The Underwood #5 had become the industry standard for typewriters by the early 1930’s, leaving the other companies competing with each other for the remaining marketshare. Underwood, not content to rest on their success, re-engineered the #5’s basic design. The shortened the throw arm, and added a multi-hinge spring which reduced the snapback were innovative designs. These innovations made for a quicker, smoother process, but it also reduced the noise, significantly. They also enclosed the whole assembly, furthering noise reduction…the Underwood Noiseless line was born.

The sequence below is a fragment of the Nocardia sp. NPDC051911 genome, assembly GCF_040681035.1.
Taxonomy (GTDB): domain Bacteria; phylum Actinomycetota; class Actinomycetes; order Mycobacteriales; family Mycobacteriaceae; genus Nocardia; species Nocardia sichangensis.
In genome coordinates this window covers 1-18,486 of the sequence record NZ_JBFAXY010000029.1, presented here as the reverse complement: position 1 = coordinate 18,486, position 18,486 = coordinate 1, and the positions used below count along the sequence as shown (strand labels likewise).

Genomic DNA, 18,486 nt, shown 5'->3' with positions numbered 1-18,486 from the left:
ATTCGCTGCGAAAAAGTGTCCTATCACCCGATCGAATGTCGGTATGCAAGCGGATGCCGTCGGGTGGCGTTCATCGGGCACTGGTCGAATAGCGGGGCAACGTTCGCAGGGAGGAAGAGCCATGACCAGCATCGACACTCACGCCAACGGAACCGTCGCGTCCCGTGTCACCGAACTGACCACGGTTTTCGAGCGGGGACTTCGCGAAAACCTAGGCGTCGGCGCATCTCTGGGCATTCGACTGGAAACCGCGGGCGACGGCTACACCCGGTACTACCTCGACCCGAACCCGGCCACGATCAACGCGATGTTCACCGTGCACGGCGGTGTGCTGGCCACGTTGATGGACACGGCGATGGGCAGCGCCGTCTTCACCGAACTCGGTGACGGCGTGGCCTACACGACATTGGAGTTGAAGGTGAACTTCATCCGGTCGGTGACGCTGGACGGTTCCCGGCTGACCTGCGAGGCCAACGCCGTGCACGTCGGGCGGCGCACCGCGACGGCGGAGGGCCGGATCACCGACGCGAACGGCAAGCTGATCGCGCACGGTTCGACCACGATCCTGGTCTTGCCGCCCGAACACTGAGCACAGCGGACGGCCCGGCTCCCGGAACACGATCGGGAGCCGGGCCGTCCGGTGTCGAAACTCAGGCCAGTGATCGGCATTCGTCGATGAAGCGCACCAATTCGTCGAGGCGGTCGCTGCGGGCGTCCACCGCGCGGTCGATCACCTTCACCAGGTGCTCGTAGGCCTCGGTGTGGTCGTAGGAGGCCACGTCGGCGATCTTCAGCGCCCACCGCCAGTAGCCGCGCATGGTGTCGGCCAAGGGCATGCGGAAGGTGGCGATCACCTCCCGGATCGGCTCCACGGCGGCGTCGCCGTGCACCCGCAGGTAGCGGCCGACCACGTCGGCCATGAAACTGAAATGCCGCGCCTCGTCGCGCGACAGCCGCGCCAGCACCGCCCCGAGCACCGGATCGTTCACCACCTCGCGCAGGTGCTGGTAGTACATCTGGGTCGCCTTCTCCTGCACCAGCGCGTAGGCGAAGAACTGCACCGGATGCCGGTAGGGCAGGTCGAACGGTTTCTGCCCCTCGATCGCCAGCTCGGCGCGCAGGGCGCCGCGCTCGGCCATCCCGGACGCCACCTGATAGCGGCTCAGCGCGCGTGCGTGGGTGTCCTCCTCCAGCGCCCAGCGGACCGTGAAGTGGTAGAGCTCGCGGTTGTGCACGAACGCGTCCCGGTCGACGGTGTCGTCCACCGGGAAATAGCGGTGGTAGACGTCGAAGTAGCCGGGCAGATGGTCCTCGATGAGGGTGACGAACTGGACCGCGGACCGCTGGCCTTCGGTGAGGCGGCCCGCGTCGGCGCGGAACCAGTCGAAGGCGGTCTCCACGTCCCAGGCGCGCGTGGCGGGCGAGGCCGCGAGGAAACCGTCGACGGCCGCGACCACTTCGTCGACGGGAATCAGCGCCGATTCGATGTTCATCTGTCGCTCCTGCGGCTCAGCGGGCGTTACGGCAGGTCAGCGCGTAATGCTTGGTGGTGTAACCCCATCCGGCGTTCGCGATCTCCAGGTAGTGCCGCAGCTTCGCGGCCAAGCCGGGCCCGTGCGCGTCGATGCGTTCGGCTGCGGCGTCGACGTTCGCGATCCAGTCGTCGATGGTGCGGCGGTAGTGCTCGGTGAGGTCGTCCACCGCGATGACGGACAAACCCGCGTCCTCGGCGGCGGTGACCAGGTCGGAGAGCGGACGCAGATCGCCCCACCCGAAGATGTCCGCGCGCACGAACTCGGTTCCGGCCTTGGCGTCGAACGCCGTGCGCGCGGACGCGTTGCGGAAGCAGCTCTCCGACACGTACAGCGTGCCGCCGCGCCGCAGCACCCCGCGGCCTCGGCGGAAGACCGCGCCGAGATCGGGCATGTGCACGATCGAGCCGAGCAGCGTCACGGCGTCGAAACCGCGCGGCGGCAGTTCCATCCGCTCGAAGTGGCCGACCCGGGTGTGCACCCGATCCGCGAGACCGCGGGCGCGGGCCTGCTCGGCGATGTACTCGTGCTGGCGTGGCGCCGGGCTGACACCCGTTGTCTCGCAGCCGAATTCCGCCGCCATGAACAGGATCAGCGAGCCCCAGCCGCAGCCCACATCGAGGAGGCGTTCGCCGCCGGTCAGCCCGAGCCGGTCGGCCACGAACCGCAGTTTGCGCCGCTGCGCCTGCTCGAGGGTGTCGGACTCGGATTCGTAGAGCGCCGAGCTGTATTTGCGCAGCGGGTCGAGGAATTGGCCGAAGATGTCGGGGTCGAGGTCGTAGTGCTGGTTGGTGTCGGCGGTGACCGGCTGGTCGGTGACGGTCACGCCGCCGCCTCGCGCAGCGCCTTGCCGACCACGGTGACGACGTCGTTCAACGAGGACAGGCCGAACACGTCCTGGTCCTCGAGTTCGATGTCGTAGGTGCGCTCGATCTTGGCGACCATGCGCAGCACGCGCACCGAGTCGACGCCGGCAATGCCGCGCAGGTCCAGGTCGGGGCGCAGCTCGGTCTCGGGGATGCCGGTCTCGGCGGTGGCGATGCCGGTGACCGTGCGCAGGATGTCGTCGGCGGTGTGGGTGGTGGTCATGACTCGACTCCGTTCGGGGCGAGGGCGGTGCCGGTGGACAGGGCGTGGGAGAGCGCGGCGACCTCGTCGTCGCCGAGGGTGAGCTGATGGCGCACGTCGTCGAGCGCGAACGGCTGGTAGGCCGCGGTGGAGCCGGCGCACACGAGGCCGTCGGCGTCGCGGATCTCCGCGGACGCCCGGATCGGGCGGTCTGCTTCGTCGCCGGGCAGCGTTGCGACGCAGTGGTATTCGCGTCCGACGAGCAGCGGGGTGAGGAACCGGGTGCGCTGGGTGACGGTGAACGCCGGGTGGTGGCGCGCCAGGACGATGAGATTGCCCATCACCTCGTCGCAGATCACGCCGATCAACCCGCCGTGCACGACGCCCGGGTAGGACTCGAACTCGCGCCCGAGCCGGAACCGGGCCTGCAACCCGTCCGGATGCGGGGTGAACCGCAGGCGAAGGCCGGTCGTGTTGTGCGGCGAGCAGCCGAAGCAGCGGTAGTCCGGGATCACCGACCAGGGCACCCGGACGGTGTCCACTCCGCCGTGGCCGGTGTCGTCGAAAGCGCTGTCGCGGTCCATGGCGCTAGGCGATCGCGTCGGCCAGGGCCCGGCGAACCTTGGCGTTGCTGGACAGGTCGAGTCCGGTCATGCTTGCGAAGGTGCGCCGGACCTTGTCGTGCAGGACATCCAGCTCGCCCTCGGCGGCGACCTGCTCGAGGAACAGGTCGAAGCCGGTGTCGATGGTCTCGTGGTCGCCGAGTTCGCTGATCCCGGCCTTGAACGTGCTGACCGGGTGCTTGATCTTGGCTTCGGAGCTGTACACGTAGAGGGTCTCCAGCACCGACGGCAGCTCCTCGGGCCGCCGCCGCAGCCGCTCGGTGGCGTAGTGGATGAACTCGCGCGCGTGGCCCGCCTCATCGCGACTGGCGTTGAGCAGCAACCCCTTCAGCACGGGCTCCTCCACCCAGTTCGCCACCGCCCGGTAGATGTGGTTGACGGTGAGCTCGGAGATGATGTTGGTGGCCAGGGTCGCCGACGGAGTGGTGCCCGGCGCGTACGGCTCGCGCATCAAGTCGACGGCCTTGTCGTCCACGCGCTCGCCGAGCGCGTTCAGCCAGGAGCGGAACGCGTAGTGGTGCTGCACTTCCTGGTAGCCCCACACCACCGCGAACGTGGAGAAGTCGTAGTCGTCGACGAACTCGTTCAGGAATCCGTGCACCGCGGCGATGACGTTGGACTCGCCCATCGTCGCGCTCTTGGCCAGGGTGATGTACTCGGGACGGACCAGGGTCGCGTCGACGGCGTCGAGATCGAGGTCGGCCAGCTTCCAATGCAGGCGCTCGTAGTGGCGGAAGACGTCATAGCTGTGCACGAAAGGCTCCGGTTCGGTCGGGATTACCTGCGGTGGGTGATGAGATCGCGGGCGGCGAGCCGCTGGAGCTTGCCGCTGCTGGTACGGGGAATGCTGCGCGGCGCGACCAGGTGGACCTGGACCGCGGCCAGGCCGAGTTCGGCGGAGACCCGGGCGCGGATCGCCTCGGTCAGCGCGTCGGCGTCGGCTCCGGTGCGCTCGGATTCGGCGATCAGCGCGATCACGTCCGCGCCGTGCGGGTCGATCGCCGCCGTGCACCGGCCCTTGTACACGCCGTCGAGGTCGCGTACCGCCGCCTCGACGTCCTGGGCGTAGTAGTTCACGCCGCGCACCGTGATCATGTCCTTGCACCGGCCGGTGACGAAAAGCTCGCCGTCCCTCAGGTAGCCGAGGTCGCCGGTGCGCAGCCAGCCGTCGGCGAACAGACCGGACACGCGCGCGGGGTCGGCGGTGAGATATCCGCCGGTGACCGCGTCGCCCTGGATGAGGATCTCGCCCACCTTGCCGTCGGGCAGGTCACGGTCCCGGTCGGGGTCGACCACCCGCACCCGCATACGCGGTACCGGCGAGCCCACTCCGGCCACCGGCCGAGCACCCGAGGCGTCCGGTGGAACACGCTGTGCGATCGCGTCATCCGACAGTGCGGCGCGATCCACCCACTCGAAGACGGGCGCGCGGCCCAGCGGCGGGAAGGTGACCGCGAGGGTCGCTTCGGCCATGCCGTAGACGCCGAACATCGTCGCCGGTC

1931 saw the introduction of the Noiseless Portable. It was a clone of the Remington Noiseless Portable, and was even manufactured by Remington for Underwood. At the time, Remington was able to make more money from a licensing deal with Underwood than from selling the same exact machine with a Remington name.
The relative quiet of the Noiseless was nice, but the machines remained bulky and heavy due to the quiet-inducing reinforcement. By 1941, Underwood had moved on from the Noiseless Portable to the Champion, which became seen as the elite portable machine.